Platinum Supplemental Insurance, Inc. v. Guarantee Trust Life Insurance Company, No. 1:2017cv08872 - Document 38 (N.D. Ill. 2018)

Court Description: MEMORANDUM OPINION AND ORDER Signed by the Honorable Robert M. Dow, Jr. on October 31, 2018. Plaintiff Platinum Supplemental Insurance, Inc. ("Platinum") brings this action against Defendant Guarantee Trust Life Insurance Company ("GTL") to enforce a previous settlement agreement between the parties. Currently before the Court is GTL's motion 35 to dismiss the complaint or, in the alternative, stay the action. For the reasons explained below, GTL's motion 35 is denied. However, given Platinum has failed to adequately plead GTL's citizenship, the Court will require the parties to file, no later than November 14, 2018, a joint ju risdictional statement supported by affidavits confirming the states of incorporation and principal places of business of both Platinum and GTL. This case is set for further status hearing on November 15, 2018 at 9:00 a.m. Mailed notice. (cdh, )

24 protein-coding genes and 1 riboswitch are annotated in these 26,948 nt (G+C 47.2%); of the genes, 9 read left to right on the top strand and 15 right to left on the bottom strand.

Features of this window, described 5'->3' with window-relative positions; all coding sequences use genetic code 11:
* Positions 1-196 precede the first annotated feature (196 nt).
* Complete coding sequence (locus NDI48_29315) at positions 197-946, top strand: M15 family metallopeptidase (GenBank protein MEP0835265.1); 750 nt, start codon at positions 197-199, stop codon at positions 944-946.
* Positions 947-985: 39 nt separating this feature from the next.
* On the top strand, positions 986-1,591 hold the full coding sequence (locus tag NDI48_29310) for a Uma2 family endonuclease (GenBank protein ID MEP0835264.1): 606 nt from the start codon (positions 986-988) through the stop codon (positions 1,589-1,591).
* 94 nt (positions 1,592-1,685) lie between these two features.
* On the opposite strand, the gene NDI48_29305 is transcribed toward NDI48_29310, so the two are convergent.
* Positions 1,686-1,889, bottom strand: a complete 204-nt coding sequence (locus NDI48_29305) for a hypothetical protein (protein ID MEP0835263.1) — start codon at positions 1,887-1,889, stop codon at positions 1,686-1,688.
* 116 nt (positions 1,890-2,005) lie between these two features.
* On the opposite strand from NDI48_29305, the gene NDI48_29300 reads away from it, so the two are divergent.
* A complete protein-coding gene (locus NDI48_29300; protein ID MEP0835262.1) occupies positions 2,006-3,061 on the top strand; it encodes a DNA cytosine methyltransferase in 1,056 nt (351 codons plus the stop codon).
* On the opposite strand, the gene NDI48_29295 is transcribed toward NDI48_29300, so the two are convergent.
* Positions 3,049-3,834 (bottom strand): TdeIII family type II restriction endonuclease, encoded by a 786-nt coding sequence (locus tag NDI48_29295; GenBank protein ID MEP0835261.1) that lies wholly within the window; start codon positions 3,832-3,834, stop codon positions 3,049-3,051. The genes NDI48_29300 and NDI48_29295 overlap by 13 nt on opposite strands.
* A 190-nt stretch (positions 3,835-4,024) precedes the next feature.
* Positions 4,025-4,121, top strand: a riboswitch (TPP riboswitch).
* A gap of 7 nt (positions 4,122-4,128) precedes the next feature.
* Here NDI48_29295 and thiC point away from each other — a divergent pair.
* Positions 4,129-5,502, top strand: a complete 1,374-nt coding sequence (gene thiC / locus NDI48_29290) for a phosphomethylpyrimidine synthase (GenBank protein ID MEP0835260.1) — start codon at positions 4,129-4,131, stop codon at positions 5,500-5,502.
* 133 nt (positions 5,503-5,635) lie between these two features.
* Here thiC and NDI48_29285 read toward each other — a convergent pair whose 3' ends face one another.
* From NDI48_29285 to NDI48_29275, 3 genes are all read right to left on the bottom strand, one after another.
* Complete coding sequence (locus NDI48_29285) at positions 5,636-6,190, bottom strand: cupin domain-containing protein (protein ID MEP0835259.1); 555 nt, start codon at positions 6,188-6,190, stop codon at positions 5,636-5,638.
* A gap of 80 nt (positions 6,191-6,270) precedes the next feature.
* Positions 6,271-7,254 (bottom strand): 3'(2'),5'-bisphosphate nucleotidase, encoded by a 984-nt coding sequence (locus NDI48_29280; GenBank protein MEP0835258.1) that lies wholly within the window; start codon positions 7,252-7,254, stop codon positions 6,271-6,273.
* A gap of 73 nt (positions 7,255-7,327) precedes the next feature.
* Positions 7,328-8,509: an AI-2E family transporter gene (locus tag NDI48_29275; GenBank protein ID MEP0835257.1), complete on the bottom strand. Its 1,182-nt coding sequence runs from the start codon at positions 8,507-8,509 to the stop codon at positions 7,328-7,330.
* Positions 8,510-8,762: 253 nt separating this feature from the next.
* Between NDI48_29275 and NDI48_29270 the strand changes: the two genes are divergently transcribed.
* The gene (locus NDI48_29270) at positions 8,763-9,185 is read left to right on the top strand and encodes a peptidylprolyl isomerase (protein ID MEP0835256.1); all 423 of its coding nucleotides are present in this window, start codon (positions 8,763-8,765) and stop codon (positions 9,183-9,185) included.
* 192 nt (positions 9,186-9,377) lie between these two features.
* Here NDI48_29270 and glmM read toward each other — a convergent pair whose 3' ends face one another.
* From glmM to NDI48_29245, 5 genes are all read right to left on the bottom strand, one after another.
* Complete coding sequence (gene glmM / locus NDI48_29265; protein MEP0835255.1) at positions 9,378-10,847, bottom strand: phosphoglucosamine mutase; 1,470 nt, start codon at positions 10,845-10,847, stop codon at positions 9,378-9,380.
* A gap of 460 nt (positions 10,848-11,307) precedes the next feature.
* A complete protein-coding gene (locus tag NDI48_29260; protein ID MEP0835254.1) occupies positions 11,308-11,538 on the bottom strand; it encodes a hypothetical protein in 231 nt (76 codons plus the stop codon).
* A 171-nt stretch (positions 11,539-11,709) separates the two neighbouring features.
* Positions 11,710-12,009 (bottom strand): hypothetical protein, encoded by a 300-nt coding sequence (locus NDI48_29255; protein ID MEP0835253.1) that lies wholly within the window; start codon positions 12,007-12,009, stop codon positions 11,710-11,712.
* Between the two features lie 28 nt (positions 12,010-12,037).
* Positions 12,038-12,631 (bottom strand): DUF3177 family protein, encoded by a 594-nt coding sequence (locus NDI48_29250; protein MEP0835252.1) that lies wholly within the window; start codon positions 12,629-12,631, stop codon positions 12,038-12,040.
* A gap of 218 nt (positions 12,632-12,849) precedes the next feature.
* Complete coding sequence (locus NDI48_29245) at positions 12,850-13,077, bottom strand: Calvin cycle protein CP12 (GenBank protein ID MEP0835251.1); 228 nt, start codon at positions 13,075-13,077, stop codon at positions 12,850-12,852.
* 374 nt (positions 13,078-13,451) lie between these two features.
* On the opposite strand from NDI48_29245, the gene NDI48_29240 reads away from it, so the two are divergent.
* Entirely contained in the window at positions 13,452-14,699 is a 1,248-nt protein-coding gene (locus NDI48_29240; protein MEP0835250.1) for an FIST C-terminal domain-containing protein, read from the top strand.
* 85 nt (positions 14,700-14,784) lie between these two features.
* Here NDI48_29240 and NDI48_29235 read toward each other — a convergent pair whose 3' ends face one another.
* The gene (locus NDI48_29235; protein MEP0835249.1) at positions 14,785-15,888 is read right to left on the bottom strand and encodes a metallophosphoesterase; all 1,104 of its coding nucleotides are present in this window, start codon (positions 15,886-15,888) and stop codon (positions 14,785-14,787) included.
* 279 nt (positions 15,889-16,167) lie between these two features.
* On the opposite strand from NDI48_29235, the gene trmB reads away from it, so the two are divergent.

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Platinum Supplemental Insurance, Inc. v. Guarantee Trust Life Insurance Company Doc. 38 IN THE UNITED STATES DISTRICT COURT FOR THE NORTHERN DISTRICT OF ILLINOIS EASTERN DIVISION PLATINUM SUPPLEMENTAL INSURANCE, INC., Plaintiff, v. GUARANTEE TRUST LIFE INSURANCE COMPANY, Defendant. ) ) ) ) ) ) ) ) ) ) ) Case No. 17-cv-8872 Judge Robert M. Dow, Jr. MEMORANDUM OPINION AND ORDER Plaintiff Platinum Supplemental Insurance, Inc. (“Platinum”) brings this action against Defendant Guarantee Trust Life Insurance Company (“GTL”) to enforce a previous settlement agreement between the parties. Currently before the Court is GTL’s motion [35] to dismiss the complaint or, in the alternative, stay the action. For the reasons explained below, GTL’s motion [35] is denied. However, given Platinum has failed to adequately plead GTL’s citizenship, the Court will require the parties to file, no later than November 14, 2018, a joint jurisdictional statement supported by affidavits confirming the states of incorporation and principal places of business of both Platinum and GTL. This case is set for further status hearing on November 15, 2018 at 9:00 a.m. I. Background1 In 2002, GTL and Platinum executed a marketing agreement (“the Marketing Agreement”) whereby Platinum and its agents agreed to sell policies underwritten by GTL. [1, ¶ 1.] On 1 For purposes of the motion to dismiss, the Court accepts as true all of Platinum’s well-pleaded factual allegations and draws all reasonable inferences in Platinum’s favor. Killingsworth v. HSBC Bank Nev., N.A., 507 F.3d 614, 618 (7th Cir. 2007). The Court may also look beyond the jurisdictional allegations Dockets.Justia.com December 11, 2015, GTL filed suit against Platinum (“the Illinois Action”) in Cook County Circuit Court (“the Illinois Circuit Court”), alleging that Platinum breached the Marketing Agreement by failing to adequately train and supervise its agents. [Id. at Ex. 1 ¶¶ 74, 81–104.] In February 2017, GTL and Platinum settled the Illinois Litigation. Their agreement was memorialized in a written settlement agreement (“the Settlement Agreement”). [1, Ex. 4; 14.] Shortly thereafter, on March 31, 2017, the Illinois Circuit Court entered an order of dismissal stating: “All claims in the above-captioned case are dismissed with prejudice as to all Defendants” and “[t]he parties agree that all claims that were filed or could have been filed in the Cook County litigation shall be deemed settled and resolved.” [Id. at Ex. 2 ¶¶ 1–2.] The Settlement Agreement included a forum selection clause which stated: “In the event of any dispute arising out of this Agreement, the Parties agree such matters shall be resolved by filing a lawsuit in the U.S. District Court for the Northern District of Illinois if jurisdictional requirements are met.” [Id. at Ex. 4 ¶ 13.] While the parties were in the midst of litigating the Illinois Action, Thomas Grisham (“Grisham”) filed a complaint against GTL (“the Missouri Federal Action”) in the United States District Court for the Eastern District of Missouri (“the Missouri District Court”) on December 8, 2016. [15, Ex. A ¶ 19.] In his suit, Grisham brought claims against GTL for denying his claim under an insurance policy sold by Platinum and underwritten by GTL. [18, Ex. 1 ¶ 2.] On October 10, 2017, GTL filed a third-party complaint against Platinum as a cross-claim in the Missouri Action. [Id. at Ex. 3.] GTL alleged that if it were found liable to Grisham, Platinum alleged in the complaint and take into consideration whatever evidence has been submitted on the issue to determine if subject matter jurisdiction exists. Evers v. Astrue, 536 F.3d 651, 656–57 (7th Cir. 2008). In doing so, the Court may take judicial notice of filings in other related proceedings. Green v. Warden, U.S. Penitentiary, 699 F.2d 364, 369 (7th Cir. 1983) (“Among these matters of which a court may take judicial notice are its own court documents and records.”) (citing Bryant v. Carleson, 444 F.2d 353, 357 (9th Cir. 1971), certiorari denied, 404 U.S. 967 (1971)). 2 would owe indemnification and contribution to GTL because Grisham’s suit arose from Platinum’s alleged breach of the Marketing Agreement. (Id. ¶ 14.) On December 8, 2017, Platinum filed this action (“the 8872 Case”) seeking a declaration that the Settlement Agreement barred GTL’s cross-claim in the Missouri Action as res judicata, and damages for GTL’s alleged breach of the Settlement Agreement. [See generally 1.] The case was initially assigned to Judge Aspen. [See Docket.] On February 8, 2018, GTL filed the instant motion [15 (refiled at 35)] to dismiss pursuant to Rules 12(b)(1) and 12(b)(7). The motion seeks to dismiss or stay the action on three grounds: (1) abstention in favor of the Missouri Action, (2) abstention in favor of the Illinois Circuit Court, which retained jurisdiction to enforce the Settlement Agreement, and (3) failure to join a necessary party, Grisham. [15, at 1–2.] Platinum filed a response [18], and GTL filed a reply [19]. On April 4, 2018, shortly after the motion to dismiss [15] was fully briefed, the Missouri District Court severed GTL’s cross-claim in the Missouri Federal Action and transferred that claim to the Northern District of Illinois. [See 21, Ex. 1.] The transferred cross-claim was assigned case number 18-cv-3109 (“the 3109 Case”). [See Case No. 18-cv-3109 (N.D. Ill.).] On June 29, 2018, the 8872 Case was reassigned to this Court. [25.] The parties brought a joint motion to consolidate the 3109 and 8872 Cases [28], which the Court granted in part on July 19, 2018, [31 (requesting the reassignment of the 3109 Case as a related case only)]. At the motion hearing, the parties informed the Court that GTL and Grisham were attending a mediation on August 17, 2018. [31.] Given the upcoming mediation, the Court (1) set an initial status hearing for September 18, 2018, (2) requested a joint status report by the end of August, and (3) took the motion [15] to dismiss under advisement. [31.] At the status hearing on September 18, the parties informed the Court that the Missouri Action had been settled 3 as to Grisham and GTL. [See 34; 36.] Given that settlement, the parties agreed to refile the motion [15] and file a brief status report by October 2, 2018 regarding a possible jurisdictional issue raised by the settlement. [34.] GTL refiled the motion to dismiss on October 2, 2018. [35.] That same day, the parties also filed their status reports. [36; 37.] On October 9, 2018, the Missouri District Court terminated the Missouri Action with prejudice. [Missouri Action, 60.] II. Analysis A. Abstention GTL first contends that this Court should abstain from exercising its jurisdiction because (1) this case amounts to a cross-claim that should have been brought in the Missouri Action and (2) the Illinois Circuit Court retained jurisdiction to enforce the Settlement Agreement. [35, 4–7.] A Rule 12(b)(1) motion seeks dismissal of an action for lack of subject matter jurisdiction. If a defendant challenges the sufficiency of the allegations regarding subject matter jurisdiction, the Court accepts all well-pleaded factual allegations as true and draws all reasonable inferences in favor of the plaintiff. See Apex Digital, Inc. v. Sears, Roebuck & Co., 572 F.3d 440, 443–44 (7th Cir. 2009); United Phosphorus, Ltd. v. Angus Chem. Co., 322 F.3d 942, 946 (7th Cir. 2003) (en banc), overruled on other grounds by Minn-Chem, Inc. v. Agrium, Inc., 683 F.3d 845 (7th Cir. 2012). In ruling on the motion, the Court may look beyond the jurisdictional allegations alleged in the complaint and take into consideration whatever evidence has been submitted on the issue to determine if subject matter jurisdiction exists. Evers v. Astrue, 536 F.3d 651, 656–57 (7th Cir. 2008) (quoting St. John’s United Church of Christ v. City of Chicago, 502 F.3d 616, 625 (7th Cir. 2007). The party asserting jurisdiction bears the burden of establishing that jurisdiction is satisfied. Glaser v. Wound Care Consultants, Inc., 570 F.3d 907, 913 (7th Cir. 2009). 4 Under the doctrine announced by the Supreme Court in Colorado River Water Conversation District v. United States, a court may stay or dismiss “a federal suit due to the presence of a concurrent state proceeding for reasons of wise judicial administration.” 424 U.S. 800, 818 (1976). Abstention “can be justified under this doctrine only in [ ] exceptional circumstances, where the order to the parties to repair to the state court would clearly serve an important countervailing interest.” Id. at 813. However, in Wilton v. Seven Falls Co., the Supreme Court explained that “district courts [have] greater discretion in declaratory judgment actions” when considering whether to abstain. 515 U.S. 277, 286 (1995). The parties dispute which of these two standards should apply. [See 18; 19.] The Court declines to abstain under either doctrine. First, the Missouri Action has now been terminated, and the cross-claims arising from it have been transferred to this Court. Second, the Court is unaware of any pending litigation before the Illinois Circuit Court. Given the absence of any pending state litigation and the fact that both the 8872 and 3109 Cases are now before this Court, there is no basis for abstaining from one case on the Court’s docket in deference to another. The 8872 and 3109 Cases amount to a suit and countersuit. The parties’ joint motion to consolidate the two cases supports that conclusion. [28; 36, at 2.] Furthermore, no party has offered any argument to support the proposition that this Court should abstain in favor of the Illinois Circuit Court given the parties’ federal litigation has now been consolidated before it. In fact, while the cross-claim in the Missouri Action remained before the Missouri District Court, GTL argued that that court was capable of resolving any questions regarding the Settlement Agreement. [35, at 7.] Furthermore, it would be a waste of judicial resources for the Court to dismiss this case and force the parties to renew their dispute in state court. The Court therefore denies GTL’s motion to dismiss under Rule 12(b)(1). 5 B. Failure to Join GTL next contends that because Grisham is an indispensable and necessary party to this action, the action must be dismissed because he has not been joined as a party. [35, at 7.] In ruling on a Rule 12(b)(7) motion, the Court must accept the complaint’s allegations as true, but it also may consider extrinsic evidence outside the pleadings. See Davis Cos. v. Emerald Casino, Inc., 268 F.3d 477, 479–480 & nn. 2 & 4 (7th Cir. 2001). The threshold question on GTL’s Rule 12(b)(7) motion is whether Grisham is a necessary and indispensable party under Rule 19. Analysis under Rule 19 is bifurcated. First, the Court determines under Rule 19(a) whether “a person” is necessary—or, in the Rule’s terms, whether the person is “required to be joined if feasible.” Fed. R. Civ. P. 19(a). A person is necessary if “(A) in that person’s absence, the court cannot accord complete relief among existing parties; or (B) that person claims an interest relating to the subject of the action and is so situated that disposing of the action in the person’s absence may: (i) as a practical matter impair or impede the person’s ability to protect the interest; or (ii) leave an existing party subject to a substantial risk of incurring double, multiple, or otherwise inconsistent obligations because of the interest. Fed. R. Civ. P. 19(a)(1); see Thomas v. United States, 189 F.3d 662, 667 (7th Cir. 1999). Second, if a person is necessary under Rule 19(a) but cannot be joined, the court must determine under Rule 19(b) whether the person is indispensable—or, in the Rule’s terms, “whether, in equity and good conscience, the action should proceed among the existing parties” without the necessary person “or should be dismissed.” Fed. R. Civ. P. 19(b); see Moore v. Ashland Oil, Inc., 901 F.2d 1445, 1447 (7th Cir. 1990). GTL bears the burden of demonstrating that Grisham is both a necessary and an indispensable party under Rule 19. See Ilan–Gat Eng’rs, Ltd. v. Antigua Int’l Bank, 659 F.2d 234, 242 (D.C. Cir. 1981); Vasarhelyi v. Rojas, 2010 WL 737589, at *5 (N.D. Ill. Feb. 26, 6 2010); 5C Charles Alan Wright & Arthur R. Miller, Federal Practice and Procedure § 1359, at 67 (3d ed. 2004) (“The cases make it clear that the burden is on the party moving under Rule 12(b)(7) to show the nature of the unprotected interests of the absent individuals or organizations and the possibility of injury to them or that the parties before the court will be disadvantaged by their absence.”). The evolution of this case has largely mooted the issue. Grisham and GTL settled the claims between them in the Missouri Action for $55,000 on August 20, 2018. The only issue regarding Grisham therefore is whether Platinum or GTL will ultimately bear the cost of the settlement. Given that the settlement is a sum certain, and that neither Platinum nor GTL has put the solvency of the other in question, Grisham does not have a legitimate interest in which entity ultimately is held responsible for that settlement. Moreover, given that the settlement agreement between Grisham and GTL presumably only binds those two parties, GTL must pay that settlement regardless of whether this or any other court eventually determines that Platinum must reimburse GTL. In other words, the Court (1) can accord complete relief between GTL and Platinum without Grisham’s presence and (2) while Grisham has a tangential interest in this action, disposing of the action in his absence would not (i) impair or impede his ability to protect that interest or (ii) leave either Platinum or GTL subject to a substantial risk of incurring double, multiple, or otherwise inconsistent obligations. The Court therefore denies GTL’s motion to dismiss under Rule 12(b)(7). C. Diversity Jurisdiction 1. Amount in Controversy At the status hearing on September 18, 2018, the parties suggested that the amount of the monetary settlement between Grisham and GTL may have implications for the Court’s diversity jurisdiction. The Court therefore ordered the parties to submit brief status reports regarding the 7 issue. [34.] In its status report, GTL asserted that it is entitled to $72,296.73 from Platinum under theories of indemnification and contribution. [36, at 2.] Platinum asserted that it has already incurred more than $75,000 in attorney’s fees and costs in its efforts to enforce the Settlement Agreement, the reimbursement of which it seeks under the Settlement Agreement. [37, at 2–3.] Pursuant to 28 U.S.C. § 1332, this Court has “original jurisdiction of all civil actions where the matter in controversy exceeds the sum or value of $75,000, exclusive of interest and costs, and is between—citizens of different states.” 28 U.S.C. § 1332(a)(1). “The general federal rule has long been to decide what the amount in controversy is from the complaint itself, unless it appears or is in some way shown that the amount stated is not claimed in good faith.” Horton v. Liberty Mut. Ins. Co., 367 U.S. 348, 353 (1961) (citation and internal quotation omitted). Once a plaintiff has pled that it meets the amount in controversy requirement, a rebuttable presumption arises that the amount in controversy requirement has been satisfied. St. Paul Mercury Indem. Co. v. Red Cab Co., 303 U.S. 283, 288–89 (1938) (“[U]nless the law gives a different rule, the sum claimed by the plaintiff controls if the claim is apparently made in good faith.”). Here, Platinum alleged that the amount in controversy exceeded the jurisdictional requirement of 28 U.S.C. § 1332. [1, ¶ 4.] The only question therefore is whether the settlement of the Missouri Action has changed anything. If a plaintiff has a right to attorney’s fees “based on contract, statute, or other legal authority,” it may count them toward the amount in controversy. Ross v. Inter-Ocean Ins. Co., 693 F.2d 659, 661 (7th Cir. 1982), abrogated on other grounds by Hart v. Schering-Plough Corp., 253 F.3d 272, 274 (7th Cir. 2001). The Settlement Agreement—which Platinum submitted to the Court with its complaint [1, Ex. 4; 14]—provides that the prevailing party in a lawsuit to enforce the Settlement Agreement shall be awarded reasonable costs and attorneys’ fees. [14, ¶ 13.] As 8 noted above, Platinum asserts that it has already spent more than $75,000 in fees and costs to enforce the Settlement Agreement in this suit and the cross-claim in the Missouri Action. Because it is entitled to reimbursement of these outlays under the Settlement Agreement, they may be considered in the calculation of the jurisdictional amount. Consequently, Platinum has properly alleged that it is entitled to an amount in excess of the jurisdictional requirement of 28 U.S.C. § 1332 and this Court has jurisdiction over the matter. 2. Diversity of Citizenship Finally, in its reply, GTL asserted that Platinum had not adequately pled facts to support the Court’s exercise of its diversity jurisdiction. [19, 4–5.] Without citing precedent, GTL claimed that Platinum’s allegation—“GTL is a legal mutual reserve company located in the State of Illinois”—was insufficient as a matter of law to plead the citizenship of GTL.2 [Id. (citing 1, ¶ 8).] Arguments raised for the first time in a reply brief may be subject to waiver, but not when they relate to jurisdiction, for the Court has an independent duty to ensure it has subject matter jurisdiction at all times. Hertz Corp. v. Friend, 559 U.S. 77, 94 (2010). To properly plead diversity jurisdiction, a corporate plaintiff must allege (1) the location of a corporation’s principal place of business where a corporation’s officers direct, control, and coordinate the corporation’s activities, i.e. its “nerve center,” and (2) its place of incorporation. See 28 U.S.C. § 1332(c)(1); Hertz Corp., 559 U.S. at 80–81; see also Dalton v. Teva N. Am., 891 F.3d 687, 690 (7th Cir. 2018) (“what matters for the citizenship of a corporation is its state of incorporation and its principal place of business, not its ‘headquarters.’”) Thus, GTL correctly identifies Plaintiff’s allegation that “GTL is a legal mutual reserve company located in the State of Illinois” as insufficient. See e.g., Hawver v. Metlife Ins. Co. USA, 2016 WL 10933001, at *1 2 The Court notes that GTL included the exact same language in its cross-claim complaint in the Missouri Action. [3109 Case, 23, ¶ 2.] 9 (S.D. Ind. Nov. 22, 2016) (concluding that the allegation “Defendant MetLife Insurance Company USA (‘MetLife’) is ‘a Delaware corporation with its home office located’ in Delaware” was insufficient to plead jurisdiction and ordering the plaintiff to file an amended complaint). However, the Court may look beyond the jurisdictional allegations alleged in the complaint and take into consideration whatever evidence has been submitted on the issue to determine if subject matter jurisdiction exists. Evers v. Astrue, 536 F.3d 651, 656–57 (7th Cir. 2008). Platinum asserted in its status report that “it understands that both parties are in agreement that there is complete diversity.” [37, at 1.] While the Court has no reason to doubt the accuracy of that statement, it has been unable to locate any authority for the proposition that the Court may exercise its jurisdiction based on an assertion that diversity of citizenship is uncontested. Consequently, the Court will require the parties to file, no later than November 14, 2018, a joint jurisdictional statement supported by affidavits confirming the states of incorporation and principal places of business of both Platinum and GTL. III. Conclusion For the reasons explained above, GTL’s motion [35] to dismiss is denied and the parties are ordered to file the joint jurisdictional statement with affidavits identified above by November 14, 2018. This case is set for further status hearing on November 15, 2018 at 9:00 a.m. Dated: October 31, 2018 ___________________________________ Robert M. Dow, Jr. United States District Judge 10